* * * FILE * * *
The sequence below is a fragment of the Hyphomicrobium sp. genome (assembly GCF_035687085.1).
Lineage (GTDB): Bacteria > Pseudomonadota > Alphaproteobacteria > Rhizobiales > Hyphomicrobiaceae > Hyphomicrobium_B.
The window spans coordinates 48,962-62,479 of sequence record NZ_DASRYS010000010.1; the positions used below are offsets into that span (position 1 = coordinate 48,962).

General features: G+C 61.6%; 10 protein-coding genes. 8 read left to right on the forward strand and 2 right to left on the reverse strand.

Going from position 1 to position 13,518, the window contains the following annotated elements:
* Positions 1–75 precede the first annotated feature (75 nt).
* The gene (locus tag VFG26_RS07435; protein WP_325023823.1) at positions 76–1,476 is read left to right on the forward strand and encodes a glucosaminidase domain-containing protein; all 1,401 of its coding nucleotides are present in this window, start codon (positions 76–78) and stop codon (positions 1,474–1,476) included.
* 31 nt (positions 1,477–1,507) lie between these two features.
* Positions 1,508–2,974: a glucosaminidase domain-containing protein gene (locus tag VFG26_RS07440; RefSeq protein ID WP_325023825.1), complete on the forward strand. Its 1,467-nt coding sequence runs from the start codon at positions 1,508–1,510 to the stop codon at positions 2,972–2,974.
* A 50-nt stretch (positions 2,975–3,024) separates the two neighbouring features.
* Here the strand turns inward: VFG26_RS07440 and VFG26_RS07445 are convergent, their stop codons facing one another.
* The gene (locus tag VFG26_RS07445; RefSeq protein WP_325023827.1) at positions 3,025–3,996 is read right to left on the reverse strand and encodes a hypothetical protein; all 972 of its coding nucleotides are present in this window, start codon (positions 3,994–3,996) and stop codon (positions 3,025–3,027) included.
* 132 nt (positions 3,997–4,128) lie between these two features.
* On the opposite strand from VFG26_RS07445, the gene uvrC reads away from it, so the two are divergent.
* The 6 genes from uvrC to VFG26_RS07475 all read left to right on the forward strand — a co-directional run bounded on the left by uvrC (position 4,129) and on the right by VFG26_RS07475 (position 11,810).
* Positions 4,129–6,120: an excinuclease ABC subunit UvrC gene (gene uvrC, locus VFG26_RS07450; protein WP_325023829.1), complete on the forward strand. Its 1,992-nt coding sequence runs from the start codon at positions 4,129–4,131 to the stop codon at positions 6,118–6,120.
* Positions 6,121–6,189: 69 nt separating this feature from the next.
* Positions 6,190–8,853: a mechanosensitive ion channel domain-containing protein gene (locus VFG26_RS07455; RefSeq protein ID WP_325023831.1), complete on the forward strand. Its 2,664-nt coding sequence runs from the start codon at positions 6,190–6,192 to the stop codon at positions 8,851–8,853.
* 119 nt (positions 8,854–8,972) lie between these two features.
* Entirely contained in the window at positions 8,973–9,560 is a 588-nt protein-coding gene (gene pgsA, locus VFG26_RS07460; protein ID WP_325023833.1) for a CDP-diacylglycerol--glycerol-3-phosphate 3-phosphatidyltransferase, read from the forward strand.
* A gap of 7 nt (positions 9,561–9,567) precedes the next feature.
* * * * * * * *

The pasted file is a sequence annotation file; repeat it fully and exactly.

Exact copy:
The sequence below is a fragment of the Hyphomicrobium sp. genome (assembly GCF_035687085.1).
Lineage (GTDB): Bacteria > Pseudomonadota > Alphaproteobacteria > Rhizobiales > Hyphomicrobiaceae > Hyphomicrobium_B.
The window spans coordinates 48,962-62,479 of sequence record NZ_DASRYS010000010.1; the positions used below are offsets into that span (position 1 = coordinate 48,962).

General features: G+C 61.6%; 10 protein-coding genes. 8 read left to right on the forward strand and 2 right to left on the reverse strand.

Going from position 1 to position 13,518, the window contains the following annotated elements:
* Positions 1–75 precede the first annotated feature (75 nt).
* The gene (locus tag VFG26_RS07435; protein WP_325023823.1) at positions 76–1,476 is read left to right on the forward strand and encodes a glucosaminidase domain-containing protein; all 1,401 of its coding nucleotides are present in this window, start codon (positions 76–78) and stop codon (positions 1,474–1,476) included.
* 31 nt (positions 1,477–1,507) lie between these two features.
* Positions 1,508–2,974: a glucosaminidase domain-containing protein gene (locus tag VFG26_RS07440; RefSeq protein ID WP_325023825.1), complete on the forward strand. Its 1,467-nt coding sequence runs from the start codon at positions 1,508–1,510 to the stop codon at positions 2,972–2,974.
* A 50-nt stretch (positions 2,975–3,024) separates the two neighbouring features.
* Here the strand turns inward: VFG26_RS07440 and VFG26_RS07445 are convergent, their stop codons facing one another.
* The gene (locus tag VFG26_RS07445; RefSeq protein WP_325023827.1) at positions 3,025–3,996 is read right to left on the reverse strand and encodes a hypothetical protein; all 972 of its coding nucleotides are present in this window, start codon (positions 3,994–3,996) and stop codon (positions 3,025–3,027) included.
* 132 nt (positions 3,997–4,128) lie between these two features.
* On the opposite strand from VFG26_RS07445, the gene uvrC reads away from it, so the two are divergent.
* The 6 genes from uvrC to VFG26_RS07475 all read left to right on the forward strand — a co-directional run bounded on the left by uvrC (position 4,129) and on the right by VFG26_RS07475 (position 11,810).
* Positions 4,129–6,120: an excinuclease ABC subunit UvrC gene (gene uvrC, locus VFG26_RS07450; protein WP_325023829.1), complete on the forward strand. Its 1,992-nt coding sequence runs from the start codon at positions 4,129–4,131 to the stop codon at positions 6,118–6,120.
* Positions 6,121–6,189: 69 nt separating this feature from the next.
* Positions 6,190–8,853: a mechanosensitive ion channel domain-containing protein gene (locus VFG26_RS07455; RefSeq protein ID WP_325023831.1), complete on the forward strand. Its 2,664-nt coding sequence runs from the start codon at positions 6,190–6,192 to the stop codon at positions 8,851–8,853.
* 119 nt (positions 8,854–8,972) lie between these two features.
* Entirely contained in the window at positions 8,973–9,560 is a 588-nt protein-coding gene (gene pgsA, locus VFG26_RS07460; protein ID WP_325023833.1) for a CDP-diacylglycerol--glycerol-3-phosphate 3-phosphatidyltransferase, read from the forward strand.
* A gap of 7 nt (positions 9,561–9,567) precedes the next feature.